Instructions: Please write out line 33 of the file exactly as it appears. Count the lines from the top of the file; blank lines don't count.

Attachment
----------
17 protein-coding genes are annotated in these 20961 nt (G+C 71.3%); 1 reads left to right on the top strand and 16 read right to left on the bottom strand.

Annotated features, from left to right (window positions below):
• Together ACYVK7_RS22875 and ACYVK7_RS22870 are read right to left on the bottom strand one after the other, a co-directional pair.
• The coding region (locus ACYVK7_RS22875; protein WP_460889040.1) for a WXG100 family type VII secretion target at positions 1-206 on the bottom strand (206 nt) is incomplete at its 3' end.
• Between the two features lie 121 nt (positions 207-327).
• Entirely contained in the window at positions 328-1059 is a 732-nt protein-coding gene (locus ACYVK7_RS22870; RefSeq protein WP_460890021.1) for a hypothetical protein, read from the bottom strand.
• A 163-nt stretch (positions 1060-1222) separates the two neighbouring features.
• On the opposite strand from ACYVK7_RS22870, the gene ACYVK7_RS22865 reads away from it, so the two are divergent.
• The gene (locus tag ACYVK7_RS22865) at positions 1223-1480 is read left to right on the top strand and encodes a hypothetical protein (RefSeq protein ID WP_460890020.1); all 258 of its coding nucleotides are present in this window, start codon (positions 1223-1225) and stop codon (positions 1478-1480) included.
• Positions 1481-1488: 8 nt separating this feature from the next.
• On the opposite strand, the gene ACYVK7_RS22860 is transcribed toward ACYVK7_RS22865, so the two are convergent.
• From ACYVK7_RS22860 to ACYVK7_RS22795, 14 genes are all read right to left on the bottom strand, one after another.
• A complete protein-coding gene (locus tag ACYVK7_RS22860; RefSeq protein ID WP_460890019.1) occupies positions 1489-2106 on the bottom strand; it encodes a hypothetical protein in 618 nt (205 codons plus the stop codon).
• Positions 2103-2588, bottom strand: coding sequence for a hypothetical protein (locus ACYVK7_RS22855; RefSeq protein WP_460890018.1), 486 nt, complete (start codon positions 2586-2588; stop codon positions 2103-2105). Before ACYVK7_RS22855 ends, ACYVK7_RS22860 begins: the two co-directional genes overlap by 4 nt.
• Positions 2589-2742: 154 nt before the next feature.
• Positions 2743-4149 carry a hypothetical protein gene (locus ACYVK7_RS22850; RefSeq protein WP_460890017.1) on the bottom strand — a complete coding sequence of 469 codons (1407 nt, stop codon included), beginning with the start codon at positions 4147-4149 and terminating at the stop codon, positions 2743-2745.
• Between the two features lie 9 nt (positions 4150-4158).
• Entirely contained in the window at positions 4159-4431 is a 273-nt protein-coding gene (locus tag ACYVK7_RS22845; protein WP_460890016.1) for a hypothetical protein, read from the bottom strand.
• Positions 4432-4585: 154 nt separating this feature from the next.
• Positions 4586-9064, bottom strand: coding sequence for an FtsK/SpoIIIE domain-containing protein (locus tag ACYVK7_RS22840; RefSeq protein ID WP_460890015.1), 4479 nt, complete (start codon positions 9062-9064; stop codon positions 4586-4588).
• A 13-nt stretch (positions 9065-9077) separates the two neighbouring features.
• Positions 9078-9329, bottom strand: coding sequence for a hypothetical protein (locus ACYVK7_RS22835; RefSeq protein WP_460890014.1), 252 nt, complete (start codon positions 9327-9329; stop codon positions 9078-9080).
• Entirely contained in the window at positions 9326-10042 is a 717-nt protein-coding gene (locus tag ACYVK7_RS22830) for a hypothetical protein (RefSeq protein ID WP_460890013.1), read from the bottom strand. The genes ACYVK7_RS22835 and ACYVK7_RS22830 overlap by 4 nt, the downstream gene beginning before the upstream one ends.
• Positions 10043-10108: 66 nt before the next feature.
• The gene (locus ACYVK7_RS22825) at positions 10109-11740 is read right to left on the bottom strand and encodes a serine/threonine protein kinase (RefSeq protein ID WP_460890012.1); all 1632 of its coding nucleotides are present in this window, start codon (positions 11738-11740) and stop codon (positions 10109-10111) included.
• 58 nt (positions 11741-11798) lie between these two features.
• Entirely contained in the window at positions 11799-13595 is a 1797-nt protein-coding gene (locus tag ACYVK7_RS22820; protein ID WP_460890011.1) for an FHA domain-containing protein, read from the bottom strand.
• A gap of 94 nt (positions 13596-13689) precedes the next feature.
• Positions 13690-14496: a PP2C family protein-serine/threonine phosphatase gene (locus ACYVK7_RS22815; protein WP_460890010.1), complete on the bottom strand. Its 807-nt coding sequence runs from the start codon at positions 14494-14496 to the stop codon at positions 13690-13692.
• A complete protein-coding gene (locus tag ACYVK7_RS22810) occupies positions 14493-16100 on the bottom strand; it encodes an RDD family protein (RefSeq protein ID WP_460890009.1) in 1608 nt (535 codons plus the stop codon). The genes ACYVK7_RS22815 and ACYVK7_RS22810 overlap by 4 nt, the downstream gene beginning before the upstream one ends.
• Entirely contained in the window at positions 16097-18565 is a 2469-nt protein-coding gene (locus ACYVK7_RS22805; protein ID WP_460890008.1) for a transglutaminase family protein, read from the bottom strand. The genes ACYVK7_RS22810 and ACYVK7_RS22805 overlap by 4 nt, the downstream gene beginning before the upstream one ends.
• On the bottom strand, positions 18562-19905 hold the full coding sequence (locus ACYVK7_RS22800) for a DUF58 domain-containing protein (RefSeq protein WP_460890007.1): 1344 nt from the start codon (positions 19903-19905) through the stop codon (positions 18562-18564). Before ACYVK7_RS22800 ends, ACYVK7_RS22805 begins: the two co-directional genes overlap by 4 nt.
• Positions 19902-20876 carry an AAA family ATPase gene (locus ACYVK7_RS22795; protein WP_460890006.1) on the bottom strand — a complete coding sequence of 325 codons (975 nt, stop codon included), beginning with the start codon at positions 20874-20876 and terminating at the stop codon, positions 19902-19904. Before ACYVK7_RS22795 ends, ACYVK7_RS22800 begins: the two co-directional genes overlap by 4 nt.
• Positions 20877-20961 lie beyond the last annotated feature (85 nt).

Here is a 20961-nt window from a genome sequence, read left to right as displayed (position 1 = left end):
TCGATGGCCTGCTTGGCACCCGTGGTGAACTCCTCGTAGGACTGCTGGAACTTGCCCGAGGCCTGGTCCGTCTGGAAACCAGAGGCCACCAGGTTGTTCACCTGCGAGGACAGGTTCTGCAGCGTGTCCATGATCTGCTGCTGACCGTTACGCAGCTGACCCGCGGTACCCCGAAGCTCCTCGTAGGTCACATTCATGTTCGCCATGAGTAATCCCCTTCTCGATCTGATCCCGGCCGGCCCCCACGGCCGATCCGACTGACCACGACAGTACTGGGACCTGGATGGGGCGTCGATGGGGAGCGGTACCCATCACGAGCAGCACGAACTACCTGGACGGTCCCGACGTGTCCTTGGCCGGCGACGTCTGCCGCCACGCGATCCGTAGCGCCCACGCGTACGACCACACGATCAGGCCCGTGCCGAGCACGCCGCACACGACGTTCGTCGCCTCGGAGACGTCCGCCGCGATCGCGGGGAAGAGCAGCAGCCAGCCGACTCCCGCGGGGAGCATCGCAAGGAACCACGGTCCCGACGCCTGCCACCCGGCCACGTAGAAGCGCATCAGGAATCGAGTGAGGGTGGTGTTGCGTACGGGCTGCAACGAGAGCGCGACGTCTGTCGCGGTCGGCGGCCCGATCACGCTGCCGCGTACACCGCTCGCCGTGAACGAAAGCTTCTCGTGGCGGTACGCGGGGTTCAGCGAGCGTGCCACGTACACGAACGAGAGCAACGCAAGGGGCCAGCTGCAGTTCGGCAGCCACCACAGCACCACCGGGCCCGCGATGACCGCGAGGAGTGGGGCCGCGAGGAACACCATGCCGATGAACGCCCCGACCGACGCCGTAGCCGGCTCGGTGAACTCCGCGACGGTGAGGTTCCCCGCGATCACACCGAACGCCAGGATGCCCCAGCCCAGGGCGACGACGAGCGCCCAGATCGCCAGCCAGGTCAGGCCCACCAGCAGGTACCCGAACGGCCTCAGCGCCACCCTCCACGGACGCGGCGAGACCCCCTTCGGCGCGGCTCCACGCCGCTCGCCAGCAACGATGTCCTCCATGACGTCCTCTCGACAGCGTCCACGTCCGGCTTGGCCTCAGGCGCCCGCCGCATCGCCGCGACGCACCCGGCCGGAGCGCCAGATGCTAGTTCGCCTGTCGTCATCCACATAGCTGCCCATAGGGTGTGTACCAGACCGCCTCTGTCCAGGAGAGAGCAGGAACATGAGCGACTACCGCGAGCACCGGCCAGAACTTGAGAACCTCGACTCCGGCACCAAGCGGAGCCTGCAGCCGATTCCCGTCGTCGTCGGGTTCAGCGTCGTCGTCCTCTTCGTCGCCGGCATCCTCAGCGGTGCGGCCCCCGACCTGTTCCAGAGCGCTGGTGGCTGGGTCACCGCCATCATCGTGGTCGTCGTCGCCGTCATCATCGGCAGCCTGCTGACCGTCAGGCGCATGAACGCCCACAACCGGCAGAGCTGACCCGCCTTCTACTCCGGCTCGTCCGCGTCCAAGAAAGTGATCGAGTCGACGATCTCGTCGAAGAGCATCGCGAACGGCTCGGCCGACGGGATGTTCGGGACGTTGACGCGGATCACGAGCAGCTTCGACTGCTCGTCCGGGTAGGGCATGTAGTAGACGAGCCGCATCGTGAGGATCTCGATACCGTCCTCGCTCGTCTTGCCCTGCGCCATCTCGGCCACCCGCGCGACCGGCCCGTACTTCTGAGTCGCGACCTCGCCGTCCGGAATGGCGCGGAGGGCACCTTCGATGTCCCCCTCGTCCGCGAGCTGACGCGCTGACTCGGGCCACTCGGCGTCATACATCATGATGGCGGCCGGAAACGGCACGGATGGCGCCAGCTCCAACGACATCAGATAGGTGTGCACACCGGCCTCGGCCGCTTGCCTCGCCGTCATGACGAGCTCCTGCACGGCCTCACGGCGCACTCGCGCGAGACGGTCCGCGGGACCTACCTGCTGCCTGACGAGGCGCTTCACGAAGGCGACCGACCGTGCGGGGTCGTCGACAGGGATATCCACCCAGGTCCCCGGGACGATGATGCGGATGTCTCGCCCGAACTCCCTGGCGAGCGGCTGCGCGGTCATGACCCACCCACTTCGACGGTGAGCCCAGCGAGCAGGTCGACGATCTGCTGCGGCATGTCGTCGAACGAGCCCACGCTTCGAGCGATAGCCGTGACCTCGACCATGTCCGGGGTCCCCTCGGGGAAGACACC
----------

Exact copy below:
• Positions 19902-20876 carry an AAA family ATPase gene (locus ACYVK7_RS22795; protein WP_460890006.1) on the bottom strand — a complete coding sequence of 325 codons (975 nt, stop codon included), beginning with the start codon at positions 20874-20876 and terminating at the stop codon, positions 19902-19904. Before ACYVK7_RS22795 ends, ACYVK7_RS22800 begins: the two co-directional genes overlap by 4 nt.